New year, new courses

Katie Dittamore

More stories from Katie Dittamore

Lenten follow up
April 17, 2019

Infographic by Katie Dittamore

Cathedral Catholic High School provides students with a brand new curriculum guide, including several new classes and more detailed descriptions for each course designed to assist students and their parents with creating a schedule that is balanced and the best fit for their personal needs.

After Cathedral Catholic High School student Lucie Roche ‘21 glimpsed at the course registration for the 2019-2020 school year, the first new class to catch her eye was core stretching, a new physical education class designed to improve mental health and maintain physical activity.

“I’ve been dancing for the majority of my life,” Roche said. “While looking through the course description, I found it would be the best option for me.”

CCHS chose to develop a new curriculum guide due to the school’s academic team wanting students to be able to maintain their mental stability and have more of an interest and passion in learning. Some new classes include History of Sports, Core Stretching, and AP U.S. History.

“My habits have slowly become worse and worse as the year goes on,” Roche said. “I’m up until 3 a.m. every night finishing homework because I am usually at dance until 8 or 9 p.m. every day. It’s physically and mentally draining for me to have to do this every week. I wanted to be able to take classes I actually enjoy and don’t require more than four hours of homework each night.”

After many students were found having problems in the past years due to too much homework, no variety in classes, and unfortunate sleeping and studying habits, school counselors want to help the students as much as possible. Their goal is to include courses that everyone can enjoy and can lighten their workload.

“My best advice is to stay balanced and progress classes naturally based on 9th grade through 11th grade,” CCHS college counselor Miss Kristen Micho said. “Don’t take it too easy, but don’t take on more than you can handle.”

Classes such as core stretching are designed to improve health, performance, and mental state. Physical education teachers are hoping that this class can not only maintain fitness, but keep a sturdy mental state while dealing with the stress of high school.

“Core stretching seems like a great fit for me because of all the exercise I do outside of school,” Justy Carruthers ‘21 said. “It would really give me a chance to work muscles I don’t usually use in sports.”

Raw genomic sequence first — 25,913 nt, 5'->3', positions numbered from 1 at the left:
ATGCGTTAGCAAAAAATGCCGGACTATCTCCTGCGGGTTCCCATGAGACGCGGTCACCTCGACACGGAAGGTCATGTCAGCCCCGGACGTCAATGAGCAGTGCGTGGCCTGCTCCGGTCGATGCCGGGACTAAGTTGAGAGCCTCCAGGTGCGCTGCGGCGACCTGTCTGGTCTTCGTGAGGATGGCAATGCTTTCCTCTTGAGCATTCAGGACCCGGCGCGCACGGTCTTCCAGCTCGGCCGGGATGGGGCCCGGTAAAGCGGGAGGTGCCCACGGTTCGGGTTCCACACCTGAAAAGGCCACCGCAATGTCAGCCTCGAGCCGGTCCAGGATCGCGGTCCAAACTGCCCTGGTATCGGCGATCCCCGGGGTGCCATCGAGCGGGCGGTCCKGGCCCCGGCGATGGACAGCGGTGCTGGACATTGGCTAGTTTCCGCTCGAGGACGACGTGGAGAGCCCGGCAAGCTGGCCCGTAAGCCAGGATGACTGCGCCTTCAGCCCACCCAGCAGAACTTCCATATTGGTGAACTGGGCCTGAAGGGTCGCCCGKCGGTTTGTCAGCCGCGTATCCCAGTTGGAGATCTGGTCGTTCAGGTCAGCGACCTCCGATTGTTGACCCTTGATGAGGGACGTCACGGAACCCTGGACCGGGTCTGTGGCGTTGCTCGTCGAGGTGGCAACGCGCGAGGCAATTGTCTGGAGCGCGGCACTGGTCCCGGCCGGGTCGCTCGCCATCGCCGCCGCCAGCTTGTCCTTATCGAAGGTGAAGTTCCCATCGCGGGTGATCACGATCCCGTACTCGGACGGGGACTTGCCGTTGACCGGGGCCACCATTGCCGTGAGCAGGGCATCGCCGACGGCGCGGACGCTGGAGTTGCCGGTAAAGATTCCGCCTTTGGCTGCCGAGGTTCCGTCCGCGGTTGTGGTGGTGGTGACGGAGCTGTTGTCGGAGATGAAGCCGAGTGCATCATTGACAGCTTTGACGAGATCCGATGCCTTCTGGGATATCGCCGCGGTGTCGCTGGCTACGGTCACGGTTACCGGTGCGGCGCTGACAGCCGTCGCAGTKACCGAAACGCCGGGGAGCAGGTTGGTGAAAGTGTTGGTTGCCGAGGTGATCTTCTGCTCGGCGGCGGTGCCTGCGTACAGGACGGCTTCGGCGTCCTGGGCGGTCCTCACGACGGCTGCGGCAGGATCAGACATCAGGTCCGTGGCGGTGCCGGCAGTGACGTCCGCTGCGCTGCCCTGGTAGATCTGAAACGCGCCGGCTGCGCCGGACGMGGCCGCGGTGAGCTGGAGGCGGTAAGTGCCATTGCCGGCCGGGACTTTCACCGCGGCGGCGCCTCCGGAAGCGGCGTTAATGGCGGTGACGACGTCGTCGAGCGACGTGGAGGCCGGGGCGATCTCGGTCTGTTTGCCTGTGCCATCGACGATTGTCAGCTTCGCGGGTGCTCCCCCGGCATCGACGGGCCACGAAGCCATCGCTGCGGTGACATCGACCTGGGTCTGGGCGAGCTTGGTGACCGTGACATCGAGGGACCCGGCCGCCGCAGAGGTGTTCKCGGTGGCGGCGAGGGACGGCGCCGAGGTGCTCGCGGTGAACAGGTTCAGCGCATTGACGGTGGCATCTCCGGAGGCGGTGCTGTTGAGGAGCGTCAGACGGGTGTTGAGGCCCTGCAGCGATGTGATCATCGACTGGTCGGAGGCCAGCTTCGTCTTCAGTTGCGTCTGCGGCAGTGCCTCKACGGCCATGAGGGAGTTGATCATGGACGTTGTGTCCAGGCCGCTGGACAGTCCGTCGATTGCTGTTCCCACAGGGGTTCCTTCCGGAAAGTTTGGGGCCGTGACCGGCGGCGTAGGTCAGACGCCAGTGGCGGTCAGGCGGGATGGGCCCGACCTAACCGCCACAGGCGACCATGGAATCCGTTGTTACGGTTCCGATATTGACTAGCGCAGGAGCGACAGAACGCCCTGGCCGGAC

On the other hand, AP U.S. History has been added to the curriculum guide to allow students to take a more intense and rigorous course in American History that is not designed like Dual Enrollment U.S. History, a college-designed class.

“There are many moving pieces that go into the process so the earlier students can start to think about different colleges and options,” Miss Micho said. “We hope they feel and become more prepared going into applications for senior year.”

The course History of Sports gives students an understanding of the role sports played in shaping American History. It provides students with an appreciation of how various sports influenced American culture from early America to modern day.

I’m interested to see what History of Sports is all about,” Ian Hawkins ‘21 said. “I play both soccer and football and stay extremely active all the time, so I think it would be interesting to learn about the background of some of my favorite sports.”

Counselors, department heads, and teachers all had one goal which was to create a new curriculum guide that includes classes for everyone, offering different opportunities to students with different passions.

These added courses hope to create a better working environment for students, and allow students to be more active in class not only mentally but physically.

“As counselors, we meet with every student on our caseload to make sure each student feels supported,” counselor Mrs. Tiffany Norris said. “We utilize that time to review your past classes and grades for prerequisites, check the Curriculum Guide, talk about future plans, answer questions, and discuss balance in your life. We truly want to listen to each student, so your class decisions best support you.”